Sue Carmichael rifles through a rack of skirts at her local op shop in Goulburn, New South Wales.
The long-time thrifter doesn’t have to look at the brands to tell which ones are from “one of those chains”.
She pulls out one to demonstrate.
“The elastic is coming down and it’s sitting alright, but your eye can just tell,” she says.
The 58-year-old buys almost exclusively second-hand.
Today, she’s on the hunt for a pair of white shoes for a function in Brisbane, but she says it’s getting harder and more expensive to find those good-quality items in op shops.
The rise of fast fashion has disrupted the traditional life cycle of clothing with fewer garments designed with the thought of second or third owners in mind.
Head teacher at The Fashion Design Studio at TAFE NSW Laura Washington says fast fashion is the antithesis of heirloom garments prized by thrifters.
“The lifespan of these clothes is greatly reduced — things like the grainline (the weave of the fabric) falls out of the correct alignment after one or two washes, the clothes dismantle much more easily, because it’s the construction and sometimes the poor workmanship or the quick workmanship,” she says.
But amid reports that the golden age of thrifting is overlong-time op shoppers say there are still treasures to be found if you’re prepared to wade through the glut of fast fashion on the racks.
Ms. Washington describes herself as an avid thrift shopper and encourages her students to source second-hand garments to rework.
“I can still find those little treasures,” she says.
Demand for change
An Australian Fashion Council (AFC) report released this week found Australians bought 14.8 kilograms of clothing every year, or 56 new items, at an average cost of $6.50 each.
Much of it ends up in landfill — 10kg worth per person are thrown out each year.
AFC report author Peter Allan told ABC Radio Sydney’s Drive program the amount of clothes purchased has doubled in 25 years, but the public is demanding change.
“Consumers are now driving that back the other way and saying, ‘We’re looking for something more durable’ — something that’s a bit more timeless in its style and trying to stretch out the life expectancy of our clothing,” he says.
The industry has responded by setting up the National Clothing Product Stewardship Scheme to find ways to reduce textile waste, including a proposed levy on clothing imports.
That’s good news for op shoppers in the long run.
Salvos Stores customer experience manager Aife O’Loughlin says dealing with the volume of fast fashion is a huge challenge, but she is optimistic the Australian industry and consumers are changing their habits.
She says after having this conversation many times over the past five years, she is seeing a shift.
“[There’s] this priority and this focus locally within Australia around what we’re going to do, how we’re going to mobilize the industry, how we’re going to make changes and how we’re going to involve charity retail to keep products in circulation for as long as possible,” she says.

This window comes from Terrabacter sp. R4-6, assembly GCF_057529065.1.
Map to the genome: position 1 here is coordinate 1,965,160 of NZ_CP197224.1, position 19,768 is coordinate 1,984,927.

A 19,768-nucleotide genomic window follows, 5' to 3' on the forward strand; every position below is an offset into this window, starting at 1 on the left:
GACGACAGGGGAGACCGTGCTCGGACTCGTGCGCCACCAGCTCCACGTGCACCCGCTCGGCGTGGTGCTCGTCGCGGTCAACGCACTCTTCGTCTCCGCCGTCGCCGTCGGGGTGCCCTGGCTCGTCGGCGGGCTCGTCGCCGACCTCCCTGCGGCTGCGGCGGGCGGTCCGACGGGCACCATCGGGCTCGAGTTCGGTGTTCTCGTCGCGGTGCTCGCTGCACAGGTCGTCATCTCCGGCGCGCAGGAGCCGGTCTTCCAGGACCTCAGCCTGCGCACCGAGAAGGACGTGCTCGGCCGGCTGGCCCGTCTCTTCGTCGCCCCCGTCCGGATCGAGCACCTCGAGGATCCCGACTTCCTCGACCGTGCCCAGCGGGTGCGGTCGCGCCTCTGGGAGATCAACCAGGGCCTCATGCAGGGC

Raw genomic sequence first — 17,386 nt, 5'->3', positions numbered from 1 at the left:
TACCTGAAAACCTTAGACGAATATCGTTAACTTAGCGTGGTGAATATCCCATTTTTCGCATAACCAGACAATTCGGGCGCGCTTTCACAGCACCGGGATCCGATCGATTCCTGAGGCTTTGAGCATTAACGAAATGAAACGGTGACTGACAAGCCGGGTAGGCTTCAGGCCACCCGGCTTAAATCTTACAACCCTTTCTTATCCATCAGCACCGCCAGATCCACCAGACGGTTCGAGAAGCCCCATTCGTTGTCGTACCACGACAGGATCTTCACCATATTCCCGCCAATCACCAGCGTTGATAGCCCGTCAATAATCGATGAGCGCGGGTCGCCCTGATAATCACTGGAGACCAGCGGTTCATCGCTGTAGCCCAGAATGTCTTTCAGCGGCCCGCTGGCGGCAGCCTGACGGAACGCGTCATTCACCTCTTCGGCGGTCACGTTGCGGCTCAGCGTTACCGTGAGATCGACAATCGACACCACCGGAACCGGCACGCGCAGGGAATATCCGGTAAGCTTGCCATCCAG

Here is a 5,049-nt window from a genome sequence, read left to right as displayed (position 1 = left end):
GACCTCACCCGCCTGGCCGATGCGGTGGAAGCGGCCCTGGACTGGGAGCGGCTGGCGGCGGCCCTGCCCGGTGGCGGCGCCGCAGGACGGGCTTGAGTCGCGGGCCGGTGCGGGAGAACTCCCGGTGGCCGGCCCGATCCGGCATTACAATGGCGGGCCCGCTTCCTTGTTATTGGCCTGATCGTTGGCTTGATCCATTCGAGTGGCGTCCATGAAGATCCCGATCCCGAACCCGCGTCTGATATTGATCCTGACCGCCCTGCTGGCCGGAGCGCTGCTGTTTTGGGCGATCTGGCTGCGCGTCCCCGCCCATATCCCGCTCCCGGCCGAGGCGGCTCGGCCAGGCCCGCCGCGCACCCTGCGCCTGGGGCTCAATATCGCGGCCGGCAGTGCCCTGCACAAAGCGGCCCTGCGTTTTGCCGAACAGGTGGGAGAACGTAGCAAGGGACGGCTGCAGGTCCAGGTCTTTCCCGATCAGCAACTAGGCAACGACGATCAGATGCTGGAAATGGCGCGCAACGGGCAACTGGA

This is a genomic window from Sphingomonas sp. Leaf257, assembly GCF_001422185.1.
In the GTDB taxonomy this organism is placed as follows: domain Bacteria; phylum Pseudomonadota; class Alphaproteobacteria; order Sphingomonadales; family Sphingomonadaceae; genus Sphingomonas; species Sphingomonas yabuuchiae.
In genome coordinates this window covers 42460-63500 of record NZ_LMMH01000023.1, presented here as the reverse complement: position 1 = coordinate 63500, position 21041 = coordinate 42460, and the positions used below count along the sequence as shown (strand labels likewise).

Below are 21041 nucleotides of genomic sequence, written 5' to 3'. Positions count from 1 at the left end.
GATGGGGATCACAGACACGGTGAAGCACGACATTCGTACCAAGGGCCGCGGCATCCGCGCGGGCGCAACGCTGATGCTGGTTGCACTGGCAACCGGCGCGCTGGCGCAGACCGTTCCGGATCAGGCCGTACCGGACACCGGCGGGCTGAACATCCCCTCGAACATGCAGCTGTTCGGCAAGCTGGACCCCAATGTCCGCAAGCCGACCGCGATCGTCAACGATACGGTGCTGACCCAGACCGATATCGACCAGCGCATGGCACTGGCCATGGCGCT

In the meantime, Ms O’Loughlin says there’s no hard and fast rules for dealing with fast-fashion donations.
“It comes down to obviously the condition that that item is in, and whether or not it will sell in the local community,” she says.
Thrill of the hunt
When Alex van Os was growing up in Avalon, on Sydney’s Northern Beaches, she didn’t want to wear what everyone else was wearing.
She preferred rummaging through op shops.
“I already did have a strong sense of personal style at a young age, even in primary school, and I think the op shops just allowed me to experiment,” she says.
Now a sustainability stylist, Ms van Os says the volume of fast fashion on the racks has drained some of that joy.
“The racks are so full when you go into op shops, which is great, but you do have to sift through so much fast fashion,” she says.
She remains a strong advocate for buying from charity-run op shops.
“Whether I only find maybe one item rather than maybe before I was finding three or five items, I still know that my money is going to help someone else and stopping clothing from going to landfill, which is really important to me,” she says .
Digital selling platforms have also changed the second-hand clothing market, with top-quality items being sold online.
The Salvos Stores are among several charities that operate online shops to sell selected brands and sought-after vintage pieces.
But for loyal op shop customers, nothing beats the thrill of discovering a treasure in person.
“An op shop is a place where you can clear out your mind, because it’s a different kind of buzz in the store — it’s not music running and ‘sell, sell, sell,'” Ms Carmichael says.
“There’s people with stories.